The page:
And oh yeah – I’m not trying to self-anoint myself as an all-seeing sage, but people have looked at the schedule before the All Star Break, right? The Red Sox have two games left to play in Seattle and three in Oakland before their mid-season 4-day vacation. Both Seattle games will be played against a team with an exceedingly weak lineup. One of the Oakland games will feature John Lackey. All five games will be contested in extremely pitcher-friendly parks. So long as the Red Sox pitchers can do their job, there’s no reason to think they can’t get to the All Star Break unscathed and in the process, buy themselves some valuable time to do their due diligence on a more desirable trade target. And let’s face it– nothing sucks like being the guy who sets the market except for, of course, being the guy who sets the market for relievers. Let’s not be that. Let’s take our time.
Go get someone yesterday.
While it’s understandable that someone would want to wait for the market to sort itself out, the Red Sox really don’t have the luxury of waiting right now. With injuries to Franklin Morales and Joel Hanrahan, the Red Sox have been dealing with a shortage in the bullpen all year. But it’s been the subsequent injuries to Alfredo Aceves, Alex Wilson and Andrew Miller have turned the state of the pen into one of crisis.
Essentially, while the top five Red Sox relievers have posted a solid 3.49 ERA and 3.58 FIP, the other 10 have barely managed to post a paltry 4.81 ERA and 4.73 FIP for a combined -0.7 fWAR. A hypothetical list of interesting names who could A.) out perform that mark and B.) Could likely be had for a bag of balls includes: Matt Thornton, John Axford, Chad Qualls, and Michael Gonzalez. Again – I’m not advocating that any of those guys are an answer- but they’d be a significant upgrade over what the Red Sox currently have and would cost next to nothing – even at this point in the market’s development.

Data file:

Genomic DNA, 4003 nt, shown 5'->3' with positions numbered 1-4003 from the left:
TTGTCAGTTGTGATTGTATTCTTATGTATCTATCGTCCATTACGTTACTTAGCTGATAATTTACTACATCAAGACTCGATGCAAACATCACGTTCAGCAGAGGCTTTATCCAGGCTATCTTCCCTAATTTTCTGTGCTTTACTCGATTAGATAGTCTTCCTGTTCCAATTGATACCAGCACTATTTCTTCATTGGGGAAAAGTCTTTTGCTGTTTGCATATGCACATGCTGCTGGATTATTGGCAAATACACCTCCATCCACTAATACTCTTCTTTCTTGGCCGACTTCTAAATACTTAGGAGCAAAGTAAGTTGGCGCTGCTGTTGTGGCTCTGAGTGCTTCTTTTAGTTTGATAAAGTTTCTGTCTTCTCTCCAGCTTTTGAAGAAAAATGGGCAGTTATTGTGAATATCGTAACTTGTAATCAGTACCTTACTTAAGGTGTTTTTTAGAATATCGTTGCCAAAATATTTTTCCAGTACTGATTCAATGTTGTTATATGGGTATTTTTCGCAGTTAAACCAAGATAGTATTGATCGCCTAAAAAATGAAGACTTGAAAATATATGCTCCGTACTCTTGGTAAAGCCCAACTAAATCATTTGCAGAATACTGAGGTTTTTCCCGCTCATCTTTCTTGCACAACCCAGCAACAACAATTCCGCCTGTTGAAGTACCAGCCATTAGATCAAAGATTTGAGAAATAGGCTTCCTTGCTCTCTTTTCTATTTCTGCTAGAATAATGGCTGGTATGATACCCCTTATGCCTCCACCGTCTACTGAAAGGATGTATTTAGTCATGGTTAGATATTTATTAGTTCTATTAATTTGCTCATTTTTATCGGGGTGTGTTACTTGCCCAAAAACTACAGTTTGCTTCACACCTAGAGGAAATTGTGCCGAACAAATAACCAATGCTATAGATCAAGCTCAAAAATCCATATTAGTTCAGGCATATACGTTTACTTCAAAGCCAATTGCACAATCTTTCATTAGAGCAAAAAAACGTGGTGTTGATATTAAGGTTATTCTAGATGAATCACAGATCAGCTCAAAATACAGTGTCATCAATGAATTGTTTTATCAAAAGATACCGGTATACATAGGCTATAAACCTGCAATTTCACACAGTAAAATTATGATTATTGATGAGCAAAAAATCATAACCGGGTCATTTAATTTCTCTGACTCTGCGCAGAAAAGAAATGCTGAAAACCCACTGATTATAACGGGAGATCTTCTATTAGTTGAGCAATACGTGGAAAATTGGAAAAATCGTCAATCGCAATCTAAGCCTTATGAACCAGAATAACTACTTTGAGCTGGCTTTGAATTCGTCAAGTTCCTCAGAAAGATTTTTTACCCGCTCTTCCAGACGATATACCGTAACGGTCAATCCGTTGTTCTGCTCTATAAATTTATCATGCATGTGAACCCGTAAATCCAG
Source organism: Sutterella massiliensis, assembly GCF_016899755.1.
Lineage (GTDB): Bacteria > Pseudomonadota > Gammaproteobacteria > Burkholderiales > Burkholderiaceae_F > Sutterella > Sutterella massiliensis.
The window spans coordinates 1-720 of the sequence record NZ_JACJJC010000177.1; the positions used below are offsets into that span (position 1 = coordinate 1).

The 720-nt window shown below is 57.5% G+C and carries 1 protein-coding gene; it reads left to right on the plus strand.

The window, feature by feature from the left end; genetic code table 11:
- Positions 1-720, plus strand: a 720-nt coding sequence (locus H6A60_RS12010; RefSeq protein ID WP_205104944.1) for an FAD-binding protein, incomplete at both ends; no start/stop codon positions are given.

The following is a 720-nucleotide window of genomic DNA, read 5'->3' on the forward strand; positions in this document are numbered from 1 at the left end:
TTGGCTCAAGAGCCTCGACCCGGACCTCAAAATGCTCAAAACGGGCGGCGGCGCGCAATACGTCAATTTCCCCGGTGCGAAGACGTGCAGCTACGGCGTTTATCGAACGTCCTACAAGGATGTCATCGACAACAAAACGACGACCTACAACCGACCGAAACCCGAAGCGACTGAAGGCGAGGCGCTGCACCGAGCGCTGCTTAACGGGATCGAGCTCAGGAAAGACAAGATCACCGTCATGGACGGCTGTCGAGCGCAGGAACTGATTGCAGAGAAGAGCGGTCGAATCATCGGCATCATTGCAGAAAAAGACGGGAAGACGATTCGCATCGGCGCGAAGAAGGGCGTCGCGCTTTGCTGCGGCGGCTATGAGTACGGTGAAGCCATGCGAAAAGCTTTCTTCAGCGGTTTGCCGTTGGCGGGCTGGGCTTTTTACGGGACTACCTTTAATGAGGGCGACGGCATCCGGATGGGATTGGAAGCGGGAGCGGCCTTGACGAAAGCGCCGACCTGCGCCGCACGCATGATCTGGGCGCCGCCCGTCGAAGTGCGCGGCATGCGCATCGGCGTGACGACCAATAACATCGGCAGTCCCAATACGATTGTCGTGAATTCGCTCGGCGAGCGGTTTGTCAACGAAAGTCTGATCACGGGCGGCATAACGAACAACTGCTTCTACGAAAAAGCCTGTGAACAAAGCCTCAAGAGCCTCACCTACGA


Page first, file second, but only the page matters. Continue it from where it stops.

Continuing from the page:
And as we mentioned before, the addition of a middling reliever, helps to address the true problem in this pen, which is not the lack of a closer or elite arm at the back end, but rather the guys who are there to give those guys the night off. Right now, the mop up corps can’t seem to hold those 4, 5 and 6 run leads. That mans an extra inning for Koji here, and a few more outs for Tazawa to make over there. As such, bullpen fatigue is rarely the result of a big explosion in so much as it is like death by a thousand paper cuts. Those extra few innings mean a lot, and they’re adding up fast. That’s where the stress is coming and that’s where the Red Sox can best improve themselves – right now – AND at an affordable price.
And what’s not being discussed is the potential leverage the Red Sox could have in going to GET a bigger, better, badder option at the back end of the pen once the market has matured. With less of a glaring need, it’d almost certainly improve the Red Sox bargaining position. In sum, it’d be the epitome of a smaller move helping to set up a bigger one.
Again – I’m not particularly sold either way, but if I were a betting man, I’d surmise the Red Sox make a move sooner rather than later. While they might be willing to ride things out through the All Star break, it’s going to be the ten games leading up to the trade deadline that could go a long ways towards deciding the division. When they get done with their four game vacation, they’ll have the Rays, Yankees and Orioles waiting for them – as will an opportunity to blow open a considerable lead in the AL East. You can bet the Red Sox will want as many bullets in the chamber as they can fit and one of them will likely include a new reliever.